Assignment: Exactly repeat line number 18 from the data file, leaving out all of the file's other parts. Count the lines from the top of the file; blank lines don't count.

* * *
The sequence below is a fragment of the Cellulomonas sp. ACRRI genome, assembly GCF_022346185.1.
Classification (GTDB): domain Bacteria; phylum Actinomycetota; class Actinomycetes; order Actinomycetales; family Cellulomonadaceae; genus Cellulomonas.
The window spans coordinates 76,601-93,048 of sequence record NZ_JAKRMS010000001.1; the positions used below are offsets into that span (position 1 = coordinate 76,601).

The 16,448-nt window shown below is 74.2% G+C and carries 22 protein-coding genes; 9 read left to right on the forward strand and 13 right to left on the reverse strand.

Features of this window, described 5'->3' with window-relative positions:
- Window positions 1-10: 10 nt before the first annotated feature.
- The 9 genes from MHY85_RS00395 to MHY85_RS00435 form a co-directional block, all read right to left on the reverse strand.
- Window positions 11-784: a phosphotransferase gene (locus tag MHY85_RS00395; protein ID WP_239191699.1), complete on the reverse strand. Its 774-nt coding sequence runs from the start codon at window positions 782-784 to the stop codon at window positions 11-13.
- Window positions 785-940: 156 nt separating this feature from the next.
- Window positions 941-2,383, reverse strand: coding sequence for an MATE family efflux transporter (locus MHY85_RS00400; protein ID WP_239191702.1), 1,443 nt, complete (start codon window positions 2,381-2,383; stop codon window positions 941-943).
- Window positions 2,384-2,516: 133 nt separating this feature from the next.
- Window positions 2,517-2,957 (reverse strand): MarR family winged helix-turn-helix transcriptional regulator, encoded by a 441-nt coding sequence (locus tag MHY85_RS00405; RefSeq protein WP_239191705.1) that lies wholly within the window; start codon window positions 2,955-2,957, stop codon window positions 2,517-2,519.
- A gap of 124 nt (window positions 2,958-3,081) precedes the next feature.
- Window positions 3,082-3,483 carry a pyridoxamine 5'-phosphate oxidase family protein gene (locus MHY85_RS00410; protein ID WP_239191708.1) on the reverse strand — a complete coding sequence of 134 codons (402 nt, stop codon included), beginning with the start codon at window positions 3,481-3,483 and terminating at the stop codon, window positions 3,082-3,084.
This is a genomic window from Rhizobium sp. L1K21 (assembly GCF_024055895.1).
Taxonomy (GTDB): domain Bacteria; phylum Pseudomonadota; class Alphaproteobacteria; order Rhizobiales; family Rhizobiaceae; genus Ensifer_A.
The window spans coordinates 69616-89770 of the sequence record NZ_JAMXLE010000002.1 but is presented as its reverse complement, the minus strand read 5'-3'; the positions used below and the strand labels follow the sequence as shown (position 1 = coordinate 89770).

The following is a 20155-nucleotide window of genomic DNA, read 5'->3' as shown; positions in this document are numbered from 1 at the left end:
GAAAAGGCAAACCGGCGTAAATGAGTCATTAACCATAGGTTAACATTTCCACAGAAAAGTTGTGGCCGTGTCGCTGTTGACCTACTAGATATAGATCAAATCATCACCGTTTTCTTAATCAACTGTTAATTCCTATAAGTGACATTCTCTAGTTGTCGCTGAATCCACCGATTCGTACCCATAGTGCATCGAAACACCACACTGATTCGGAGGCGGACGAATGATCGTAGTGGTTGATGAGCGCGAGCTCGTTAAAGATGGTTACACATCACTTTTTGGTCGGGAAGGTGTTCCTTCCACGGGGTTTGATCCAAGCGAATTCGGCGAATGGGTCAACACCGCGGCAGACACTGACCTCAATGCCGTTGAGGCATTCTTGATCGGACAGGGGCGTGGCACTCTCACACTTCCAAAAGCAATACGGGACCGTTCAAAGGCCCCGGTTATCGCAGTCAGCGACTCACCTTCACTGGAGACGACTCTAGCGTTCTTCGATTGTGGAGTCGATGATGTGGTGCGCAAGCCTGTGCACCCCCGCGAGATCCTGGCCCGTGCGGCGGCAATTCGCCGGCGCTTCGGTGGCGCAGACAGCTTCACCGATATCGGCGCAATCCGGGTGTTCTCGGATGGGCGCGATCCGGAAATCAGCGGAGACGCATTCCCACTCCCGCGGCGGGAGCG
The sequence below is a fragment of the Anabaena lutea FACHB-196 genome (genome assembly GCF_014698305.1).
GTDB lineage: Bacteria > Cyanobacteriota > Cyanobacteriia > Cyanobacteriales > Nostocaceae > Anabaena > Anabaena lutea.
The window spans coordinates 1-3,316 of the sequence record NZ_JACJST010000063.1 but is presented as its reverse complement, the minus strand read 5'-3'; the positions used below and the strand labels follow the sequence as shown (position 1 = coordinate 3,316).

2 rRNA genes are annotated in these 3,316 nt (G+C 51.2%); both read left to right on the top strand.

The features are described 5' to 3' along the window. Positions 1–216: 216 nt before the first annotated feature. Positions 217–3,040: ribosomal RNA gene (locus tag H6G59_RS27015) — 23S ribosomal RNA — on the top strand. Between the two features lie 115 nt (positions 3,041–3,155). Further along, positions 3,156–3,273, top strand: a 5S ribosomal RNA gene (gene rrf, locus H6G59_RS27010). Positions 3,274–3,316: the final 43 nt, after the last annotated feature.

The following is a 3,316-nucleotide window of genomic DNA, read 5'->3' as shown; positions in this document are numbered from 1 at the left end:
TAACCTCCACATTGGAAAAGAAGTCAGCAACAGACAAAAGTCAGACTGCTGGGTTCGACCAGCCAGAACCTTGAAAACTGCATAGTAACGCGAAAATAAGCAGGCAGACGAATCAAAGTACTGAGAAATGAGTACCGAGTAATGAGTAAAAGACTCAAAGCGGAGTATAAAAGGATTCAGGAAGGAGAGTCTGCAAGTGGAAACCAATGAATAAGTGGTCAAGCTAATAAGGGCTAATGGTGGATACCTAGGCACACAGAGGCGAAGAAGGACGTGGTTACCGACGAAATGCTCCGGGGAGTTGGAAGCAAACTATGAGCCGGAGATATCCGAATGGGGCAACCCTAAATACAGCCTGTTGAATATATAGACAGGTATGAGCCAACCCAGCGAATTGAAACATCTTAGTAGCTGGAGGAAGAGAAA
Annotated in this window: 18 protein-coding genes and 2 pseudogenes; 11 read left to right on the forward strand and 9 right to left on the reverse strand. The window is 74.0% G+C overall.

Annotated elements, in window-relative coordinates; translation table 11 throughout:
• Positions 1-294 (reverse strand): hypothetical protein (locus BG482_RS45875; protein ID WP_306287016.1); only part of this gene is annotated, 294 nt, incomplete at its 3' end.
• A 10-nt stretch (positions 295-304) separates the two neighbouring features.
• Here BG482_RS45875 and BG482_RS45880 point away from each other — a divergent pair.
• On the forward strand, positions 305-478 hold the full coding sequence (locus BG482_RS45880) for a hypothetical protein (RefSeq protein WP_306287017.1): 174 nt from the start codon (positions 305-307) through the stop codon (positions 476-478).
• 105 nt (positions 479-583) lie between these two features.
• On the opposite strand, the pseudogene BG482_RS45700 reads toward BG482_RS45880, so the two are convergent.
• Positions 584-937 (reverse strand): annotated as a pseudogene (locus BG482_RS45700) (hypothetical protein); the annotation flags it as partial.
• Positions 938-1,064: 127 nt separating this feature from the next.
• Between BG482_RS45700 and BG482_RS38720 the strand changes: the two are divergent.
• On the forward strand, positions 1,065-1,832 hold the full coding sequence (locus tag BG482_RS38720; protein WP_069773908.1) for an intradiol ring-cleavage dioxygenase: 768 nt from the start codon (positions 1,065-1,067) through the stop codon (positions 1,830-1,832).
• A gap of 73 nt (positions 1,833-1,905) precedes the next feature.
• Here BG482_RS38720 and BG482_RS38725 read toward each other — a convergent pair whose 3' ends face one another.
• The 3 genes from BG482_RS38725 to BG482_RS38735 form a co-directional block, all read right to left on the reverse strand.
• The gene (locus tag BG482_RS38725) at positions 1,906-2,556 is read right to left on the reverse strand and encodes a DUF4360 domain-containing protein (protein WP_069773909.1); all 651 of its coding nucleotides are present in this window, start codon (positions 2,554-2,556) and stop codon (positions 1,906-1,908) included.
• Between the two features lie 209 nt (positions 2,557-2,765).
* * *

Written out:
The following is a 20155-nucleotide window of genomic DNA, read 5'->3' as shown; positions in this document are numbered from 1 at the left end: